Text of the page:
The FAA will host the third meeting of the Drone Advisory Committee (DAC) today, where working groups will present their progress. The group, announced last May, is designed as a collaborative advisory group to help the FAA move forward on drone integration.
The DAC is led by Intel’s CEO Brian Krzanich, further evidence that traditional chip makers and computer manufacturers are shifting into the drone space. Members include representatives from major drone manufacturers, Internet business giants Facebook and Amazon, and other industry stakeholders. The Committee also includes traditional manned aircraft pilots and representatives of airports and communities.
The DAC’s first meeting was held last September, when the committee was given an overview of the current status and objectives for drone integration. During the second meeting, held in January, the DAC formed 3 task groups. “The first task group will review issues related to the roles and responsibilities of federal, state, and local governments in regulating and enforcing drone laws…,” said an FAA statement about the meeting. “The second task group will consider technological and regulatory mechanisms that would allow drone operators to gain access to the airspace beyond what the agency currently permits under the Small UAS Rule (commonly known as Part 107). The DAC will also discuss the formation of a third task group, which will consider ways to fund the expanded provision of services needed to support UAS integration.”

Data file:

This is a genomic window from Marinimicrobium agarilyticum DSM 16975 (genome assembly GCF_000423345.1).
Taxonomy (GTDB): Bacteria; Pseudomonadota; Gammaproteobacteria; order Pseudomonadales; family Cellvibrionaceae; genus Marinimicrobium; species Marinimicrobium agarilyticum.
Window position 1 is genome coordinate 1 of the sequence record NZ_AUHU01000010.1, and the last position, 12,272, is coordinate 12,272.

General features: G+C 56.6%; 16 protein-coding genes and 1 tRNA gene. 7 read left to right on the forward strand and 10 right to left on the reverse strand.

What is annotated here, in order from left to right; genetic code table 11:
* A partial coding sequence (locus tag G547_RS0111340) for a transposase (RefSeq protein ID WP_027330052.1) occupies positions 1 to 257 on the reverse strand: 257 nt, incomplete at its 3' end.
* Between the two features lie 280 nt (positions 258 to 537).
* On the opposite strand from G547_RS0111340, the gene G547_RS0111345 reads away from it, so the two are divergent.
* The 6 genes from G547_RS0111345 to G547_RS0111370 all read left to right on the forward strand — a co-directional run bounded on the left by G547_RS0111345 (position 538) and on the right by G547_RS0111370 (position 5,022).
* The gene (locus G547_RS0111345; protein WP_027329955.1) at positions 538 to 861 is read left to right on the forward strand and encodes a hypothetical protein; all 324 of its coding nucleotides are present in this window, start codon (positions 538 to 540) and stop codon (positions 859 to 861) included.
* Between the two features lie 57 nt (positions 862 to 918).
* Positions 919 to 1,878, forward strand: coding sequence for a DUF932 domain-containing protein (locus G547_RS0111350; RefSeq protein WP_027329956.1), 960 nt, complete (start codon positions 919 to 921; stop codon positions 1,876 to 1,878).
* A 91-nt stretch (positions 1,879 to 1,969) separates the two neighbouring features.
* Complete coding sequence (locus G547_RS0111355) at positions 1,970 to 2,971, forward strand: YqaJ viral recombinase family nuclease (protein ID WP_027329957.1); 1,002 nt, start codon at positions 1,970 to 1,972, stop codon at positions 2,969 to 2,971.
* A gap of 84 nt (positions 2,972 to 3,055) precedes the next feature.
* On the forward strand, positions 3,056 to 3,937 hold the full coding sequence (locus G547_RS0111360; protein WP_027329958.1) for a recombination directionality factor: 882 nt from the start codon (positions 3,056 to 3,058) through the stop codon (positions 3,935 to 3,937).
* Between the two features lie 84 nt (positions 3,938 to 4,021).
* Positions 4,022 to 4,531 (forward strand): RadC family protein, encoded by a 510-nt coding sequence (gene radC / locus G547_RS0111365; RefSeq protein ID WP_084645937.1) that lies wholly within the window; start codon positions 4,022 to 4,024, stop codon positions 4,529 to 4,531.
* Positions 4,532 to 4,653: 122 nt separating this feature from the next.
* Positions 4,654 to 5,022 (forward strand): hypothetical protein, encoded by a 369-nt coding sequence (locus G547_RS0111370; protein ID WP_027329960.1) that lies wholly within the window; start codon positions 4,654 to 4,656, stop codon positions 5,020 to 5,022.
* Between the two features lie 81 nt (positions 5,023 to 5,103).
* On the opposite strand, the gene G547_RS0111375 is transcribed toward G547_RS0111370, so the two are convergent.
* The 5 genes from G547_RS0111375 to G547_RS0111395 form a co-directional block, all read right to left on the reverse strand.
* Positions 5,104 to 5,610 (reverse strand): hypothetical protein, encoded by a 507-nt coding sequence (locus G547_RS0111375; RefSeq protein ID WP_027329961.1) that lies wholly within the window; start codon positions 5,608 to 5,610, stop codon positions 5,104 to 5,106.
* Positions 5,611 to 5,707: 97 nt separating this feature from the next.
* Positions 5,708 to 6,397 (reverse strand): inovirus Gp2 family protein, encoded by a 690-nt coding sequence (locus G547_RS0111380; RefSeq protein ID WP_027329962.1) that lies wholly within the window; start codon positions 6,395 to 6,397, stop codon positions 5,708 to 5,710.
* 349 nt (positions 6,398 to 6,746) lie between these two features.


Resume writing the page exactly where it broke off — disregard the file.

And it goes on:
The agenda for today’s meeting calls for those task groups to report on their progress and recommendations, followed by the assignment of new topics for the next meeting.
Participants tweeting on the FAA’s opening comments indicate that the FAA has said that there are currently over 800,000 drone registrations, and that they are working toward a functional Unmanned Traffic Management (UTM) system by 2019.
Miriam McNabb is the Editor-in-Chief of DRONELIFE and CEO of JobForDrones, a professional drone services marketplace, and a fascinated observer of the emerging drone industry and the regulatory environment for drones. Miriam has penned over 3,000 articles focused on the commercial drone space and is an international speaker and recognized figure in the industry. Miriam has a degree from the University of Chicago and over 20 years of experience in high tech sales and marketing for new technologies.
For drone industry consulting or writing, Email Miriam.
Subscribe to DroneLife here.